It’s a funny thing about reviewing film: ever since we started, Marcy and I barely go to the movies any more. We see screenings, watch screeners, attend festivals. We might go to a premiere, but hardly ever do we stand in line at the box office, ride the endless escalators up multiplex floors, buy soda and snacks–least of all on opening weekend on 42nd Street.

But last night, we became part of the popcorn-munching, corn-syrup swilling masses, taking our $22 seats next to a boisterous Latino family and sharing a smuggled turkey sandwich during the trailers. Previews! Who knew they had so many of them?

Contrary to what the home theater crowd likes to believe, it was pure fun, unmarred by cell phones, overenthusiastic talkers, sticky seats, squealing babies, or those unfathomable people who leave after the last explosion but before the final credits. The crowd roared, gasped, and applauded on cue, clearly enjoying the ride, giving itself over to the movie. Like redeemed food critic Anton Ego (voice of Peter O’Toole), we were delighted not to be holding our pens. From where we were sitting, rumors of the death of the theater experience have been greatly exaggerated — as long as the movie’s any good.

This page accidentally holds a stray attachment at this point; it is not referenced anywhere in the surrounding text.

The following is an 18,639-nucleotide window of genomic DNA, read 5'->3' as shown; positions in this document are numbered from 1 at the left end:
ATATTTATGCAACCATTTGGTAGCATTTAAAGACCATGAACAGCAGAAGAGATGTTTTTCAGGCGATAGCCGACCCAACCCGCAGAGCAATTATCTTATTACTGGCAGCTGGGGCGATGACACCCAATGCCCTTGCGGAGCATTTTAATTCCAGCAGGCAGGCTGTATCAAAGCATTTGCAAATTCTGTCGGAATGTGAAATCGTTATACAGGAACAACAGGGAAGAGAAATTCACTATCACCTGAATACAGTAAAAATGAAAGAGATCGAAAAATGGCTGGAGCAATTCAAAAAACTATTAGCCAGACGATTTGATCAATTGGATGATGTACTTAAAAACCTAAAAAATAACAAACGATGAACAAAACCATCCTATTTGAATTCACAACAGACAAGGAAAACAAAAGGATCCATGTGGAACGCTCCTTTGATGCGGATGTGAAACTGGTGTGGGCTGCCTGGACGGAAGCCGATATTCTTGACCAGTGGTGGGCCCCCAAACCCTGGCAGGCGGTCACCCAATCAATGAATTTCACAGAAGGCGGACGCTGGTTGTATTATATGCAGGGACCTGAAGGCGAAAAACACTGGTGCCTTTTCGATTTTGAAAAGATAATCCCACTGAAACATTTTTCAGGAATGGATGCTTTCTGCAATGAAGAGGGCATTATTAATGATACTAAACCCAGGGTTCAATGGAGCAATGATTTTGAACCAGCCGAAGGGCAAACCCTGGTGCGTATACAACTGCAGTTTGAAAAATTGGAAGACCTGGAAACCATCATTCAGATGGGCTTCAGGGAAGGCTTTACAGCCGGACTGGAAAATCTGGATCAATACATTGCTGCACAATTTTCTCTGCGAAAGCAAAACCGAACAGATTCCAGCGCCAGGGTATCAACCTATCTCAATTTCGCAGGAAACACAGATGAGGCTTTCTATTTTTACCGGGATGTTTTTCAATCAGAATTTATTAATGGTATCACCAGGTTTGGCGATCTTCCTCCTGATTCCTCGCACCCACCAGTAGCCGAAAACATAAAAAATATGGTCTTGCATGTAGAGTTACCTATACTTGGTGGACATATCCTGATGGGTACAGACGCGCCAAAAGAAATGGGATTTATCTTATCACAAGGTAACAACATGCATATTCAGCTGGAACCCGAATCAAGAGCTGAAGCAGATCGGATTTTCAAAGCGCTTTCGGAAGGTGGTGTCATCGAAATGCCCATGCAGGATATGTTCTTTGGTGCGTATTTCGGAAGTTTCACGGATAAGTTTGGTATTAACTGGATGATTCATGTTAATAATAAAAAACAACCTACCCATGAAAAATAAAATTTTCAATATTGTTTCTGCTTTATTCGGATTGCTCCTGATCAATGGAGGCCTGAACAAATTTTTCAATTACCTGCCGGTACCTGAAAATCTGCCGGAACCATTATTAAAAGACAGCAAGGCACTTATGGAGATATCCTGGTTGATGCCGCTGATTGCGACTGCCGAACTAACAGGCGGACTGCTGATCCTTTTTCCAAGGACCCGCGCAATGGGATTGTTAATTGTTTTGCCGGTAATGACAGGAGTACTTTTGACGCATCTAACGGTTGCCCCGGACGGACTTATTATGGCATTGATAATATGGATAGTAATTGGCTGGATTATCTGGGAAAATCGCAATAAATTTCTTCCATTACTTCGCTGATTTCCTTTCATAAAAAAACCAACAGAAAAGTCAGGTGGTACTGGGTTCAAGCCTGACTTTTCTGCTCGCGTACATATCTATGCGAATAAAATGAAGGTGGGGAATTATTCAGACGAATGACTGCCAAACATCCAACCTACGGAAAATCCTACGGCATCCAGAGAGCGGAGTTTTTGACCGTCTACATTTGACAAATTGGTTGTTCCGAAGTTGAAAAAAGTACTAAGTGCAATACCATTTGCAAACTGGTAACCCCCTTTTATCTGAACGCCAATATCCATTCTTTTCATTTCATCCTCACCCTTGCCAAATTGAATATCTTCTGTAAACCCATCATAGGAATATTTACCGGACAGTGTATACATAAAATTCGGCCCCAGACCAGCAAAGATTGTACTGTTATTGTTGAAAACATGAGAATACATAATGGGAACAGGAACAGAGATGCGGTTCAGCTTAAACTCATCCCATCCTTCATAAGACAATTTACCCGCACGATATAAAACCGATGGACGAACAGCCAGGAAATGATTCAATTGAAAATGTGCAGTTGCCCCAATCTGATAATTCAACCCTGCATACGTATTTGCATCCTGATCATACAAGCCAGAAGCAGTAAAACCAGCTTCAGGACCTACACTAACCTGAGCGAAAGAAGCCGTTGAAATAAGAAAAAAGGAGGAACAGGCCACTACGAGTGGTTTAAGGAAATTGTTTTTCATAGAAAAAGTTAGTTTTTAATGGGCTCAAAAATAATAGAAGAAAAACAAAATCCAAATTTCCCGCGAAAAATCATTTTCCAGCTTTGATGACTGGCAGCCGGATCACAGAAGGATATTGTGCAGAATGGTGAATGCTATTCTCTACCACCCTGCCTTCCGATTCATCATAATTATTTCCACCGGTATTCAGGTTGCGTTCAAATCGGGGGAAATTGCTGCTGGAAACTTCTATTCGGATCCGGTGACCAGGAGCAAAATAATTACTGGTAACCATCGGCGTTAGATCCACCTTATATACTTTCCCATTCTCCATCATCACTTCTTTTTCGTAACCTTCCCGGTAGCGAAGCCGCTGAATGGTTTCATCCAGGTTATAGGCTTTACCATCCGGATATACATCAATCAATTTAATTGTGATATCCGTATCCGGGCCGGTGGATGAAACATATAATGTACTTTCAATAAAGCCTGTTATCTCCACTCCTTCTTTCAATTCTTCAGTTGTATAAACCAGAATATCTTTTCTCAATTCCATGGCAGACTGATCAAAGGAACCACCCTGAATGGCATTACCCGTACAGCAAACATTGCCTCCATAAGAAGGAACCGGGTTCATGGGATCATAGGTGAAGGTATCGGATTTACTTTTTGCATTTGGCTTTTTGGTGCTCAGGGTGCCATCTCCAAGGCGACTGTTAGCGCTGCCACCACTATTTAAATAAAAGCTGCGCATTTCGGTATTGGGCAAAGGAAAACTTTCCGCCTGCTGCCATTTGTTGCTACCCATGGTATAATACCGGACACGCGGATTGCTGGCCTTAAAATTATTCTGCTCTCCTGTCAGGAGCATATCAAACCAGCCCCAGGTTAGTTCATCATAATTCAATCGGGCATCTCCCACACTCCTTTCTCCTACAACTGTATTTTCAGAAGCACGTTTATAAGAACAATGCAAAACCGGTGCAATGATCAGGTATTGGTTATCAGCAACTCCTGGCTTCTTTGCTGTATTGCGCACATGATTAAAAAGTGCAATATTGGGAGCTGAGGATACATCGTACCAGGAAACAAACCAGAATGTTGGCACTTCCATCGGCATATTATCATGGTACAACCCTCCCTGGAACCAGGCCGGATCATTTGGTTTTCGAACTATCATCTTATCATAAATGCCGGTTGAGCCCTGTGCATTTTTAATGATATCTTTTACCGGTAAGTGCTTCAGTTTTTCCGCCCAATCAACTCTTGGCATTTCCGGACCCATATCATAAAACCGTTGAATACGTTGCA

And Ratatouille is every bit as good as they say.

Ratatouille. Brad Bird, 2007. ****